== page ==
Jul 27, 2022 - Politics

Hudson's tax break gets green light

City Council members sit at their desks during a meeting.
City Council President Pro Tem James Tate and other members during Tuesday's meeting. Photo: city of Detroit via Flickr

City Council approved a controversial tax break for the downtown Hudson's site yesterday.

Why it matters: The 5-4 "yes" vote for the $60 million tax abatement for Dan Gilbert's $1.4 billion project represents a reversal in majority opinion. Bedrock initially pulled its ask last month due to a lack of support from lawmakers.

  • The project drew dozens of public commenters yesterday. Union workers constructing the skyscraper hailed its importance for their jobs, while some residents said Detroit shouldn't give money to a billionaire.

What happened: Bedrock made seven commitments in response to Council President Mary Sheffield's request for more community benefits to garner her support, including:

👕 Twenty percent of Hudson's ground floor retail will go to small Detroit-based businesses

🏡 Gilbert companies will give $5 million for neighborhood improvement projects

💻 They'll also expand digital inclusion programs.

What's more: Bedrock is also increasing the number of affordable units required for some future projects, and lowering the max cost of those units.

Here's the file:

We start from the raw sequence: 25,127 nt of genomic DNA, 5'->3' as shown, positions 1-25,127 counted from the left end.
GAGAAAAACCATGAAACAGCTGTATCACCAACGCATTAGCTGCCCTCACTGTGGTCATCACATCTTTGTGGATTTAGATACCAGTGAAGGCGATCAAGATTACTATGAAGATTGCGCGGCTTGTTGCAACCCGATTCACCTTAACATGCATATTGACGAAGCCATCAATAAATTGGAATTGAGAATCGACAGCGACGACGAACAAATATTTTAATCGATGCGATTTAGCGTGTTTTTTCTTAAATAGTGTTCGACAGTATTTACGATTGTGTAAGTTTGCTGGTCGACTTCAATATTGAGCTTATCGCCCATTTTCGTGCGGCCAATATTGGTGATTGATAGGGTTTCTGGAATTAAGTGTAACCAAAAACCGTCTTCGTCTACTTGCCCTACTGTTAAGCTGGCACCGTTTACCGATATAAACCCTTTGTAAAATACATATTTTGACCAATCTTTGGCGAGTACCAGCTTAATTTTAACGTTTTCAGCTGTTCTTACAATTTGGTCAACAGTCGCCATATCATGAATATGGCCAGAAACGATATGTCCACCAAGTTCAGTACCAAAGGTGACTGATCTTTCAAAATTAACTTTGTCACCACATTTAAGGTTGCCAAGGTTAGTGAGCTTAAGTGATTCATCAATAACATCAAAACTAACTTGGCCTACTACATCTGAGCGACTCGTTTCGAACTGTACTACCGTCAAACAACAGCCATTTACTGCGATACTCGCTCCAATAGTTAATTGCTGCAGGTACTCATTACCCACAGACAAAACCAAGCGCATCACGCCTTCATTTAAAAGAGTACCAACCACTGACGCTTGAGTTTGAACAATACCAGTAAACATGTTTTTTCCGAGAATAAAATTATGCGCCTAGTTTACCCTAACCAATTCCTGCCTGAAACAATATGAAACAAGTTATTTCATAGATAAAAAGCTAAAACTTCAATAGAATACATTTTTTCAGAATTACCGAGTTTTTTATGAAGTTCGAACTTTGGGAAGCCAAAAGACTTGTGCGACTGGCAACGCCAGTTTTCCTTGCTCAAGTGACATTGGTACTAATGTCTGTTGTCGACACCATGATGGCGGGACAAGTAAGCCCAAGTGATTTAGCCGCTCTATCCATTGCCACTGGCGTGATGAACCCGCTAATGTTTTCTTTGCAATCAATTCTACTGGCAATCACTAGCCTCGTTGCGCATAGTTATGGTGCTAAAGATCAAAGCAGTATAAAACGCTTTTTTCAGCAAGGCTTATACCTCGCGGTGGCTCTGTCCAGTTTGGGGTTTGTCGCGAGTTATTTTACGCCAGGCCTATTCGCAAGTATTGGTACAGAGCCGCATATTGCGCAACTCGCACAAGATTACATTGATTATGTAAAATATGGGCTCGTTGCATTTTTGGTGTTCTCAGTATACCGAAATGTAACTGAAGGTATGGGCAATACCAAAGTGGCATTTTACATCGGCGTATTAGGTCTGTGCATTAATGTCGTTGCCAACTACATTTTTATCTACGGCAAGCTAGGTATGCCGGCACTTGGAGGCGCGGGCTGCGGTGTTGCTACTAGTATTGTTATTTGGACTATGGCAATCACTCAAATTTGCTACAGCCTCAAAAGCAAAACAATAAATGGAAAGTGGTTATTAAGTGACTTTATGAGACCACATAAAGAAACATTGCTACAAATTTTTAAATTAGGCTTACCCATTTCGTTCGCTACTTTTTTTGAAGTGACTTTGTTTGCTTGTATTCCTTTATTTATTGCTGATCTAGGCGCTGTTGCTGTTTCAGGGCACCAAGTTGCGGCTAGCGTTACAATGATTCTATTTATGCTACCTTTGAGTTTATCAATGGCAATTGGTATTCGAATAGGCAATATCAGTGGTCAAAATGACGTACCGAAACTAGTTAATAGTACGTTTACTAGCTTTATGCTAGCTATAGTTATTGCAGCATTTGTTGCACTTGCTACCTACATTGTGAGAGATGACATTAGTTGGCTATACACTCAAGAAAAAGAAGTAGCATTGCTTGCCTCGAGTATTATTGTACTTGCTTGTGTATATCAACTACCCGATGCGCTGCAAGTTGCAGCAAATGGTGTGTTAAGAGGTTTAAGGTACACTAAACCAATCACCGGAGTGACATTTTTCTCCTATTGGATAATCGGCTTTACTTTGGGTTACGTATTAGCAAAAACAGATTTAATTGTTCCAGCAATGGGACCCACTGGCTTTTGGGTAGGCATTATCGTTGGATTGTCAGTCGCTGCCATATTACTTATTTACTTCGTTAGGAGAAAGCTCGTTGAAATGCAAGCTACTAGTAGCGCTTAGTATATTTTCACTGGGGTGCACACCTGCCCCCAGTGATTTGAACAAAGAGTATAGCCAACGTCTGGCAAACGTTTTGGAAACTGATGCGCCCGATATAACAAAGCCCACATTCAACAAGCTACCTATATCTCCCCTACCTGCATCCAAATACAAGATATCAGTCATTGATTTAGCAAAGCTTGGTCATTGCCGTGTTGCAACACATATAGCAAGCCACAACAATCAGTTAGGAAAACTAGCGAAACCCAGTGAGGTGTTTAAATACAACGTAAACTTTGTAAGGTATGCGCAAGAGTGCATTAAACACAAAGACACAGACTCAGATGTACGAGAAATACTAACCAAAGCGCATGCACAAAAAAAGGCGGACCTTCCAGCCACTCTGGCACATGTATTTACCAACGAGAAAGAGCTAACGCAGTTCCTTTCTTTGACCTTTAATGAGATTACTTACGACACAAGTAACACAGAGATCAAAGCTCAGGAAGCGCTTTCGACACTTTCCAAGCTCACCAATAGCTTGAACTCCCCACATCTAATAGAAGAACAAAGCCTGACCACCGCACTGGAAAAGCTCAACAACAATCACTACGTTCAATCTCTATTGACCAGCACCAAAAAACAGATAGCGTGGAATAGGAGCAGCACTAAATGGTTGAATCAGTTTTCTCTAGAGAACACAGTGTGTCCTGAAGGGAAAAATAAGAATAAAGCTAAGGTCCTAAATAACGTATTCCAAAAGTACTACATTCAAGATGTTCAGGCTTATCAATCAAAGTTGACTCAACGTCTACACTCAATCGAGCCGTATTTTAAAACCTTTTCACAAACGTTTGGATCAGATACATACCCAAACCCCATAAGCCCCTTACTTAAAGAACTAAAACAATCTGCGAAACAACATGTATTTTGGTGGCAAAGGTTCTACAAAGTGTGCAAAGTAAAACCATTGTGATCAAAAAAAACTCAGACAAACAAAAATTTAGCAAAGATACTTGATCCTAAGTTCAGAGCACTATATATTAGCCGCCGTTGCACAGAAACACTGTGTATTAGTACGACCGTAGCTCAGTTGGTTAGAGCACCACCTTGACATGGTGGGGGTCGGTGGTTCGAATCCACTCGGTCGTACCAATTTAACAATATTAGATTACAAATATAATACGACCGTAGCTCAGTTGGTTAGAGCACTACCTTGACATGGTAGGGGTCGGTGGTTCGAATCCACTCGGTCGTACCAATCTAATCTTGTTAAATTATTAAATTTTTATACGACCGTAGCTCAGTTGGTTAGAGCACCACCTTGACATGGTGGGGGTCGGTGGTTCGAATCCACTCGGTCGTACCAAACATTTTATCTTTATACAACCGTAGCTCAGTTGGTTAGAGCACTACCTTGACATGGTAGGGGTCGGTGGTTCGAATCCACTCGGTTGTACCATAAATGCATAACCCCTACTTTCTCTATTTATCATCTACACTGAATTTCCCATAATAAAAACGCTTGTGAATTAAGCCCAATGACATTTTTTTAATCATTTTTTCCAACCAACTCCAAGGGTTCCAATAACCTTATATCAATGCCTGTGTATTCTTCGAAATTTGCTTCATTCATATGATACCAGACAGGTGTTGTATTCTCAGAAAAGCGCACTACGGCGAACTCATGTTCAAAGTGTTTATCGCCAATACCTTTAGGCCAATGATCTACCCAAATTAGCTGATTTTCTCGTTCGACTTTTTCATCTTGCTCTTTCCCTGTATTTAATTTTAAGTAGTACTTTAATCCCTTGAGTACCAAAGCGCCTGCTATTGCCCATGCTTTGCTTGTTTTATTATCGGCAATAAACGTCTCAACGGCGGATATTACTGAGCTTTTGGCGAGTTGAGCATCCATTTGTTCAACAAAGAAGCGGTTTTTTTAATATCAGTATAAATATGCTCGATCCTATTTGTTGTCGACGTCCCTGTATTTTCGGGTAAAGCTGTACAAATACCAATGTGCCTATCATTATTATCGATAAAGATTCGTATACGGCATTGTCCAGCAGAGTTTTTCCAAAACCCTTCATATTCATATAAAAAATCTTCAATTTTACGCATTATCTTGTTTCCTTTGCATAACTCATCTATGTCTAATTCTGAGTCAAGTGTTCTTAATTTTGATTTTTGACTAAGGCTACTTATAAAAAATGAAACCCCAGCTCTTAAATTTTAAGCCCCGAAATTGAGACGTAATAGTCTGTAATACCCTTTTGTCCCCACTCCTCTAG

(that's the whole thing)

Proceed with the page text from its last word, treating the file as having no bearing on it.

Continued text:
• In the meeting, Gilbert top lobbyist Jared Fleisher called it the "most far-reaching commitment to affordable housing ever made by a developer in the city."

What they're saying: Council President Pro Tem James Tate voted no, saying the amended proposal was brought to council without public notice. Member Angela Whitfield-Calloway agreed, adding that Bedrock's still not doing enough.

  • Sheffield said she would "definitely like to see more," but "we do have some progress here," pointing to the economic benefits.

Reality check: This opaque process has shown the need for reform in Detroit's tax incentive system, Ruth Johnson, public policy director for the Community Development Advocates of Detroit, tells Axios.

  • The updated community benefits were negotiated without substantial public input, she says.
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